Far from recently published, this is one of those books that leaves your teaching institution’s library (where it’s certain to reside, normally) and stalks you in the dead of night, saying, “Read me, read me,” and just occasionally, if you haven’t done it, “Put the cat out!” It doesn’t matter that it was published in 1985 (ooh, that reminds me, here are the details:)
Wilson, Gerald. The Editing of the Hebrew Psalter (SBL Dissertation Series 76; Chico, CA: Scholars Press, 1985).
…we sometimes don’t get around to reading these things for a while!
If you have read any of Wilson’s more recent essays, he has pretty well stayed on key with this book since, so you probably have a good idea of his thrust in this book, but this was the one that set the tone for the whole discussion about Psalms being an intentional editorial whole with a kind of underlying narrative thrust. That thrust, in his view, is that Books I-II of the Psalms celebrate the Davidic kingship (kicked off in Psalm 2), until in Book III that dynasty appears shattered, especially in Psalm 89, and then in Book IV there is a rediscovery of Israel’s (or really, Judah’s) roots in Mosaic and Aaronic terms, and a fresh focus on Yahweh as king.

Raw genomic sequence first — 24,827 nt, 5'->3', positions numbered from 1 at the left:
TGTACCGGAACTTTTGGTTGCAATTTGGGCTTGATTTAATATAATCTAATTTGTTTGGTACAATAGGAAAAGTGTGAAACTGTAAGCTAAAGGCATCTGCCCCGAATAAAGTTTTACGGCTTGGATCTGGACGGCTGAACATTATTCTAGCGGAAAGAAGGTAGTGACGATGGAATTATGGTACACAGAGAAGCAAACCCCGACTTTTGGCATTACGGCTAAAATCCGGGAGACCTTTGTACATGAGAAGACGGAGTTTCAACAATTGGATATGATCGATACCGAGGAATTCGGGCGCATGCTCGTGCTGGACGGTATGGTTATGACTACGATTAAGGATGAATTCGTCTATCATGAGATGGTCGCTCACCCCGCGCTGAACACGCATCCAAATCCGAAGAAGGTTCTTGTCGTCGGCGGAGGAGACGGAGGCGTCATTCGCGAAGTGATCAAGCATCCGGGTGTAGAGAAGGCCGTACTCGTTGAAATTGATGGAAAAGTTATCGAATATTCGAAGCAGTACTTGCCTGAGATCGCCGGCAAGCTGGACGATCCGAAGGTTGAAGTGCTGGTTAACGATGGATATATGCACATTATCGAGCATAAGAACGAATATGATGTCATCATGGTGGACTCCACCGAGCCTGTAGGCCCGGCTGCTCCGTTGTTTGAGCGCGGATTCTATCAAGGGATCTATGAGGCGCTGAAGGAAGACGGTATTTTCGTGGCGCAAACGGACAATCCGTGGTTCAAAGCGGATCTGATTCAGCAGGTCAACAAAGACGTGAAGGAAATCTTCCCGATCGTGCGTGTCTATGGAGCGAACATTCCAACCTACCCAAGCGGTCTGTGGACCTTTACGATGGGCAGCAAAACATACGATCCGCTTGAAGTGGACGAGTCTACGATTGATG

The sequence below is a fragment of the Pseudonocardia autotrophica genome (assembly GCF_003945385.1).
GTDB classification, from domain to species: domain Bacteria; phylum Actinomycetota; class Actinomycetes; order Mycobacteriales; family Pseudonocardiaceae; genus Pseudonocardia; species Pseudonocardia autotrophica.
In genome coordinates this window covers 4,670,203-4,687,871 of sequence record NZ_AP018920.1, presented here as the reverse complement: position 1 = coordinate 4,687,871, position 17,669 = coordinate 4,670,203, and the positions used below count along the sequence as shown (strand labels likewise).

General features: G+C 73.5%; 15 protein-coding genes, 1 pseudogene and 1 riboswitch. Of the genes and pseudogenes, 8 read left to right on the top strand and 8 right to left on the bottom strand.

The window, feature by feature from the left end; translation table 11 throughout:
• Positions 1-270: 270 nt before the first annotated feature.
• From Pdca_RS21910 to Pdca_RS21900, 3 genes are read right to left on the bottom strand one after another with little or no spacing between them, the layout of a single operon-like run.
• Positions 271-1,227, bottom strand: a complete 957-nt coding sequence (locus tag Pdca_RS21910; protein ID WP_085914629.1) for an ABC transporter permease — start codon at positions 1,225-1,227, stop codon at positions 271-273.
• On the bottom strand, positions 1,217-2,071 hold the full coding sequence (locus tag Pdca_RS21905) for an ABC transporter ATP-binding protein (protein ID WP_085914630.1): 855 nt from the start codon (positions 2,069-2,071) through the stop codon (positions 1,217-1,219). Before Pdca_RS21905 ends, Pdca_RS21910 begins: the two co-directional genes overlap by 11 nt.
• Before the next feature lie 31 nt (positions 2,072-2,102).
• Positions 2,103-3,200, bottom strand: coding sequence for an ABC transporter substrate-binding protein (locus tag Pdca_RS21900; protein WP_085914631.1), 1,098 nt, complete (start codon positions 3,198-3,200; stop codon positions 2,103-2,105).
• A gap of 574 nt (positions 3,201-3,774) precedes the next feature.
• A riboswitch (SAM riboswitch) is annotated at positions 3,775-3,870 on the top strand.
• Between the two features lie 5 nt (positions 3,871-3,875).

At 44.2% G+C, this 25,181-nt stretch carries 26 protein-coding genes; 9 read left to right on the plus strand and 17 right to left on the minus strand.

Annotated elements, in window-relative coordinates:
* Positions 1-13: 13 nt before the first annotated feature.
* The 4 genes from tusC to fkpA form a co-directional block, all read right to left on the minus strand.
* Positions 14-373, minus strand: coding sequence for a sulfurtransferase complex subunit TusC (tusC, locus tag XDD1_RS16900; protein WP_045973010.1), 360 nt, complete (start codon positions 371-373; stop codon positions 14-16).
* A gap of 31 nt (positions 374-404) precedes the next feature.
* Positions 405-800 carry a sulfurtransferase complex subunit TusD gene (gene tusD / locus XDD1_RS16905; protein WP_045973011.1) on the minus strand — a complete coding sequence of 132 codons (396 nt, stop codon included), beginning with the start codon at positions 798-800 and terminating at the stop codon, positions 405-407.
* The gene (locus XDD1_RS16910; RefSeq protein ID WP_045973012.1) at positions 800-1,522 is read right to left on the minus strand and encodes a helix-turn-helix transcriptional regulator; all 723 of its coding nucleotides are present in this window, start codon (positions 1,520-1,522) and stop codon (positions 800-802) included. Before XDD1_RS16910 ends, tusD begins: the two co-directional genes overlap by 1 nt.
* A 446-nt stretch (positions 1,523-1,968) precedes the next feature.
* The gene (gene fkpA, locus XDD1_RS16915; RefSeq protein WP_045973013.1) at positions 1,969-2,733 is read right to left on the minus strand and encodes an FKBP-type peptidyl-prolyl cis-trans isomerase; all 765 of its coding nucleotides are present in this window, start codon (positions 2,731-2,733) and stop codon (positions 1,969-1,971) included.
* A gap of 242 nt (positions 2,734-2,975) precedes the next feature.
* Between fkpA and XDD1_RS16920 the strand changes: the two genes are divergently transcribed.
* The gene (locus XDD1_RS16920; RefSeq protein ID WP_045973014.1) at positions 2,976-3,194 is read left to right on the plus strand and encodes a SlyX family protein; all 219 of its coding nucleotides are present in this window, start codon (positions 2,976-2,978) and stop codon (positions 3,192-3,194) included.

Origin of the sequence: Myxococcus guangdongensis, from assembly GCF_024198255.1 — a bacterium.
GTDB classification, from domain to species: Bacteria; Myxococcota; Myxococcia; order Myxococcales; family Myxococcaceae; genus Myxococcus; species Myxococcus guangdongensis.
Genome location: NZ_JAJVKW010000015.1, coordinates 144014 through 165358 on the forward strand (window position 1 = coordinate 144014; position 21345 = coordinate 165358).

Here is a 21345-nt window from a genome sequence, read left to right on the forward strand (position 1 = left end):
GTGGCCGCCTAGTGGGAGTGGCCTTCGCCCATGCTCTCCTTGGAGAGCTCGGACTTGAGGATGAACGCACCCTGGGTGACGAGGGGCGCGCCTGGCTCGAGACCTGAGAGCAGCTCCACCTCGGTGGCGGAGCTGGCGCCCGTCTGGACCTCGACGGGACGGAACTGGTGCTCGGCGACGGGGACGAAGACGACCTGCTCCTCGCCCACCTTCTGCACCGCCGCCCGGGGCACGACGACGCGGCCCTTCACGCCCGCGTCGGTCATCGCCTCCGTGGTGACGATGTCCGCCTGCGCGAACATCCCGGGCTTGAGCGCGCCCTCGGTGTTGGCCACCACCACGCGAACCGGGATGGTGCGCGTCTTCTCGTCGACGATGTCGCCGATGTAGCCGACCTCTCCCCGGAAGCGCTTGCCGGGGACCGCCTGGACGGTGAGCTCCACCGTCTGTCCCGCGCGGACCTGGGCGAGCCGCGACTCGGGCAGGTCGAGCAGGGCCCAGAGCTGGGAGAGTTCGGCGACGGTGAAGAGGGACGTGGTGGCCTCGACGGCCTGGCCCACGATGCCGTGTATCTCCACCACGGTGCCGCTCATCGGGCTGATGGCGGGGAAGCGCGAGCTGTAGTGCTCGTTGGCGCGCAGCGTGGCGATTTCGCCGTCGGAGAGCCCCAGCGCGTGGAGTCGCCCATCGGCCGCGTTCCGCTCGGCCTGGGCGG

There are little things you might disagree with, and if you would like to compare a contrasting position, check out the general scepticism of R. N. Whybray about an overall canonical coherence to Psalms:
Whybray, Norman. Reading the Psalms as a Book (JSOTSup 222; Sheffield: Sheffield Academic, 1996).
But it is probably fair to say that Wilson managed to persuade many students and scholars of the virtues of at least a healthy dose of this perspective on Psalms, and in so doing brought some of seeds of his mentor Brevard Childs’ suggestions on Psalms to fruit. Wilson died in late 2005, at an insufficient age…biblical scholars have a tendency to do this, for some reason. See some of the details here: http://biblical-studies.ca/blog/2006/03/01/the-editing-of-the-book-of-psalms-a-tribute-to-gerald-h-wilson/
I should add: debates over the Qumran psalms manuscripts and particularly the critical 11QPs a are important to this work, as the question is asked whether that manuscript implies a different canonical psalm sequence at Qumran, or the incomplete formation of our biblical psalm sequence at that time. Plus, any question you ever had about the Psalm titles probably comes up. And this was a Yale doctoral thesis in its early life (1981), so it’s a little technical and lacks colour illustrations.